Not only is the plot of Deathly Hallows stupid, but as written it made the plot of HBP and OOTP stupid. Dumbledore was turned from the smartest wizard alive to an idiot. When Hermione produced the book on Horcruxes that she obtained by accio through an open window in Dumbledore’s office I threw my copy of Deathly Hallows across the room in anger. I had to force myself to read the rest of the book. It only got worst.

    What a shame. JKR turned what could have been a classic into trash by a stupid shameful conclusion to the series.

    Since almost all the post disagreed with Red Hen, I had to at least let her know that there is at least one other reader as disappointed as her.

    Paintball

  39. She seems to be angry at JKR for not writing the conclusion to the series that she wanted her to write.

    OK, Red Hen, if you want to write that kind of story, sit down and write it. And get it published. And then we’ll see if it is better or worse than JKR’s.

    Criticism is easy; creation is hard.

    The one thing I agree with is that the books, particularly the last three, could have done with better editing.

  40. Carlotta says:

    I have to say I agree that the last book did not work, or at least did not work when set against the other books of the series. The gradual build of the foundations of Harry’s world – his relationship with the past, the political structures of wizarding Britain, etc. – was not really important; instead we got a video game plot based on where the Horcruxes were. And figuring out the answer to that question did not involve mining even current plot elements or characters for further depth – oh they do find out some new tidbits about Regulus Black, but only secondhand, through a house elf for crying out loud! I think Red Hen does have a somewhat overly literal interpretation sometimes (although her essays are often subtle and incisive), nonetheless she hit the nail on the head about DHs and its plot basically coming out of nowhere. Too many sudden solutions, not enough active resourcefulness – that sums it up for me.

  41. I sent your comment, Carlotta, to the Red Hen, who responded:

    Hey, thanks for the heads-up. I’m mildly surprised that as many of the faithful did actually agree with me on various points, particularly 8 years and counting since the series was rounded off. In return I agree; the piece IS too long, and it DOES repeat itself way too much. That’s primarily from trying to look at the issues from as many different angles as I could get a perspective on. But there undoubtedly is too much of it.

    The only thing that I reject is the accusation that I had my own vision of where the story was supposed to go. No, instead, I had a checklist of threads (all of which Rowling had inserted deliberately into the story) that needed to be tied off, and Rowling evidently felt she had only contracted to get rid of Tom Riddle, and that that would solve everything. Ergo; to me she didn’t deliver the product she claimed she was selling us, and her solution was a fake solution to the problem. She had made it unambiguously clear that the main problem of the ww was not Tom Riddle. She did not make it equally clear that Harry Potter should not be expected to do anything about the real mess that the ww was in. That, in fact, he was not so much supposed to be the hero designated to save the world, as the pest control officer contracted to remove a beehive from a chimney.

    Who happened to be allergic to bee venom.

    Actually, there were any number of ways she might potentially have taken the story arc that would have checked off more things on my list, but clearly she didn’t care about the fact that people make lists of elements that an author inserts into a story of that length and scope in the course of telling it. To her, it was evidently all padding, and none of it mattered to the central focus.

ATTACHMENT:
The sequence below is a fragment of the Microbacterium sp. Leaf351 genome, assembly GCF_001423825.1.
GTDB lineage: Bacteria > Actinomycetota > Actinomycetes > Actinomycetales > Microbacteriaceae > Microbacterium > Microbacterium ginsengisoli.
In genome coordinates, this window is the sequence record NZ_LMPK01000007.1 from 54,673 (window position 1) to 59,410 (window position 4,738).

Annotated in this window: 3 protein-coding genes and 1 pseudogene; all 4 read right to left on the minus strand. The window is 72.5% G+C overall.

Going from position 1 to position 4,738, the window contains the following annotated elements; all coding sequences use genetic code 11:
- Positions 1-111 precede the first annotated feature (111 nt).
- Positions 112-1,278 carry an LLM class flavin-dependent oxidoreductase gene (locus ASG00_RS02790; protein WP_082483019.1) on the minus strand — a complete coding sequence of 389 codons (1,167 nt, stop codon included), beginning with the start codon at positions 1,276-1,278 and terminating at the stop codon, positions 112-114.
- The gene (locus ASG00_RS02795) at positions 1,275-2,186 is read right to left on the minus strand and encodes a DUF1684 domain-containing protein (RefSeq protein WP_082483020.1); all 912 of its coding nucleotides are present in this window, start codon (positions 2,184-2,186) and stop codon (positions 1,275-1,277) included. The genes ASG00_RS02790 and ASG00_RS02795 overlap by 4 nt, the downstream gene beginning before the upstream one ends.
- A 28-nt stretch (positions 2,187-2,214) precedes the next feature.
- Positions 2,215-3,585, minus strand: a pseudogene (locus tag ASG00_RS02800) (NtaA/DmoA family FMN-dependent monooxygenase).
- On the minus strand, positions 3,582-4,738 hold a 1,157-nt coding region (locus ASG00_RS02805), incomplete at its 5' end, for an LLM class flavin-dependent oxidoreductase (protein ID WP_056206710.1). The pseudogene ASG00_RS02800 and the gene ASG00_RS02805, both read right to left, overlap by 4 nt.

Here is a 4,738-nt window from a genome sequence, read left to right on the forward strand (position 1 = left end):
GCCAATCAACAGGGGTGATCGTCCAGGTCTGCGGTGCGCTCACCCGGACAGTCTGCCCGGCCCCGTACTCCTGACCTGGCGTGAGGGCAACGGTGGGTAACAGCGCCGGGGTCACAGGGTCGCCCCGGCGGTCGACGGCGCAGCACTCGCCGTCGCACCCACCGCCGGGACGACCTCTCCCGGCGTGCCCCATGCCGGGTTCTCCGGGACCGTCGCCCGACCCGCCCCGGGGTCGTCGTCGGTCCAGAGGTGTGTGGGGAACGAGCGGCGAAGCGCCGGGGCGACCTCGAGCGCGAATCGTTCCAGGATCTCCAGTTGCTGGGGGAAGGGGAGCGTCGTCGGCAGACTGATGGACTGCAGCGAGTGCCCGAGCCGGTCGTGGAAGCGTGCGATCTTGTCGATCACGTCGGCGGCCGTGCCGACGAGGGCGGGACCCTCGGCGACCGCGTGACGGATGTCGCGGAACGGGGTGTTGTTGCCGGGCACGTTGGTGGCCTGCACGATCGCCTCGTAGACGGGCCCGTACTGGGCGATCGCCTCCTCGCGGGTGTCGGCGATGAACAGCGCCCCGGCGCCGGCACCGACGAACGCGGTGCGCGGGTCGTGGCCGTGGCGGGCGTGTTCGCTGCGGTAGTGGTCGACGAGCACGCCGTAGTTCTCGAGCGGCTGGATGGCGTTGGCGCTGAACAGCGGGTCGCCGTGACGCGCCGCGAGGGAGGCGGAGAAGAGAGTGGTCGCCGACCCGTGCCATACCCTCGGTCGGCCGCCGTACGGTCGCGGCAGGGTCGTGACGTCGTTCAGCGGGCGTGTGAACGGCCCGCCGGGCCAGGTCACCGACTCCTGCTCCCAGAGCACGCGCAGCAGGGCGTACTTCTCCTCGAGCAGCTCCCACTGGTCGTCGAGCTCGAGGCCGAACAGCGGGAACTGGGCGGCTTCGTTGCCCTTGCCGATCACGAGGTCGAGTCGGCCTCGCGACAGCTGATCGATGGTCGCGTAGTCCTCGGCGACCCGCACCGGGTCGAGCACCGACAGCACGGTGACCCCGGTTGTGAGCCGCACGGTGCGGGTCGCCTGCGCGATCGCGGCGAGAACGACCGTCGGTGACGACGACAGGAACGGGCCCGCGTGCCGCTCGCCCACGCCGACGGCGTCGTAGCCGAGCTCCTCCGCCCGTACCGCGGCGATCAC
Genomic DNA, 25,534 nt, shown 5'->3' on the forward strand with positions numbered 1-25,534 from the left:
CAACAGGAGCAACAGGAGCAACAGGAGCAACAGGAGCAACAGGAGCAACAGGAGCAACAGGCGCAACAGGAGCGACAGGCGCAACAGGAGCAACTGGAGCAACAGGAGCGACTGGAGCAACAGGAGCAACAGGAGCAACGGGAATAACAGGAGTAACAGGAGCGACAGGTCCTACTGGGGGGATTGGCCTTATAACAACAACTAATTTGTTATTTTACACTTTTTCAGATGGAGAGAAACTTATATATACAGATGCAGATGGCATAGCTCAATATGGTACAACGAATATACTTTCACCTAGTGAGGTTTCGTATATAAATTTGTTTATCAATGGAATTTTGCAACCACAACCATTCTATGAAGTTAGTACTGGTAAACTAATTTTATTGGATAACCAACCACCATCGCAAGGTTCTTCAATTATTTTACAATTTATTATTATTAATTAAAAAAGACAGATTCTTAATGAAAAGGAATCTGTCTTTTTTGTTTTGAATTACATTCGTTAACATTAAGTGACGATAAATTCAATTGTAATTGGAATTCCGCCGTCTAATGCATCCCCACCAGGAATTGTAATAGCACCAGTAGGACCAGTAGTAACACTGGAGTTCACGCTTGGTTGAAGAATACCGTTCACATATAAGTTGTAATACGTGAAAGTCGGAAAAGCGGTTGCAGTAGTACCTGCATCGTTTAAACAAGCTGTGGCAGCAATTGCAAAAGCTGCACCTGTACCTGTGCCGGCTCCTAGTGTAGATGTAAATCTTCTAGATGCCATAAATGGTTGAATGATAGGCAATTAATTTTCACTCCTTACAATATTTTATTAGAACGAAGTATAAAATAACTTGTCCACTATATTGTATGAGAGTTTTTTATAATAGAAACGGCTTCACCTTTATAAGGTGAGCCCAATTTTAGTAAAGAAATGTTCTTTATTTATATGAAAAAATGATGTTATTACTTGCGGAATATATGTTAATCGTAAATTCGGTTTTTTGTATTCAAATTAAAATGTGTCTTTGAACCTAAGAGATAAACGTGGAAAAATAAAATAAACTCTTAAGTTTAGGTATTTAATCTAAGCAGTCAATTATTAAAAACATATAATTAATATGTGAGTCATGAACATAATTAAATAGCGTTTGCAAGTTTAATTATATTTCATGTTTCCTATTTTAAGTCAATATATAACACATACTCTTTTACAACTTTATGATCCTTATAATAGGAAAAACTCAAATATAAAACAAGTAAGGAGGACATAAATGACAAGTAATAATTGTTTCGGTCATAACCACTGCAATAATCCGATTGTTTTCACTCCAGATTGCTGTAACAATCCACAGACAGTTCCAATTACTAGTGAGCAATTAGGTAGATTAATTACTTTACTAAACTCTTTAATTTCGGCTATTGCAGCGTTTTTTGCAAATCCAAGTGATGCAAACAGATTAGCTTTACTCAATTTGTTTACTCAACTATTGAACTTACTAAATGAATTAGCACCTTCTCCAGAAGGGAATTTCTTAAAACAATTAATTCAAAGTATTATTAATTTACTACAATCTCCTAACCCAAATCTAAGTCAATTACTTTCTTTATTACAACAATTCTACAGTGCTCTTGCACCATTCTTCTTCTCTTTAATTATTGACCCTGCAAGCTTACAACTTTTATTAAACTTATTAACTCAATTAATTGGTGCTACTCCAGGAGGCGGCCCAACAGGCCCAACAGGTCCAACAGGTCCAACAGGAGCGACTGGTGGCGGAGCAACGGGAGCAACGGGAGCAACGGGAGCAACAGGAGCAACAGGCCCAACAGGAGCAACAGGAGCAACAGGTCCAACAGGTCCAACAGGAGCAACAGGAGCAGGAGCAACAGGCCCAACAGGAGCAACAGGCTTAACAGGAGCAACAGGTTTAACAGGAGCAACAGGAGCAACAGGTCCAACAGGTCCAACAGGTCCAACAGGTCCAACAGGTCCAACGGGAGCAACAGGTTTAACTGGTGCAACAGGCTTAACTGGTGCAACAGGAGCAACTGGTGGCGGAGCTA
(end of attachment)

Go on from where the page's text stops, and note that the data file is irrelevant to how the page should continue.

42. Elaine T says:

    I’ve reread the series recently after my kid started thinking aloud about various elements that were sore spots. Then I went looking for commentaries, which is how I wound up here.

    I’ve got to say, I agree with Red Hen(as reported in this thread) and my teen. The history IS a joke; so are the foundations of the ww, as far as I can tell; consequences aren’t there, and it’s not just ‘wartime’ – the characters don’t process stuff that even soldiers do; Dumbledore’s speech at the end of OotP is a masterful example of Saruman’s Voice (we both sum it up as ‘it’s my fault..[pages later] it’s really your fault); even in the King’s Cross scene he lies to Harry – yet the text always holds him up as Good and basically Right, it isn’t just what my kid calls ‘Harry Filter’; plot threads, characters, and what world building and limits the author has put in are dropped, yanked, re-spun …and generally turn into a mess.

    To the person who said it works on symbolic level… I get that, I think, I read other writers that can pull it off, where other readers say ‘there’s no story’ and I’m say ‘it’s there but between the lines’ but I don’t see Rowling doing so. The weight of the text on the page doesn’t support the symbolism you guys are finding. I don’t see it.

    To the person who said it’s not possible to follow plot threads and predict what an author is doing – yes it is. I’ve seen it done in discussion groups over other long series. Some readers can do it, even with writers who work on symbolic or emotional level more than the crossword clue level.

    Looking this over before posting I think I need to elaborate on the King’s cross complaint as it is specific and encapsulates a lot in a little:
    it’s a small lie “why the Cloak was in my possession on the night your parents died. James had showed it to me just a few days previously.” When we have Lily’s letter from just after Harry’s first birthday “Dumbledore’s still got his Invisibility Cloak” and I’m the sort of reader who catches those details. In the metaphysical space of Kings Cross I expect truth – it is a place where no hiding is possible. Not truth ‘from a certain point of view,’ but actual truth. So as much as I can tell myself that when you’re old days pass quickly, I can’t make myself accept Dumbledore’s ‘had it for a few days,’ when he apparently had it for a minimum of three and a half months. The foundation of Dumbledore as reliable crumbles; of the space as being metaphysically trustworthy also – and the whole story crumbles as well. The literal does not support the symbolic.

    I’ll stop there rather than take over a comment section especially when it started several yeas ago.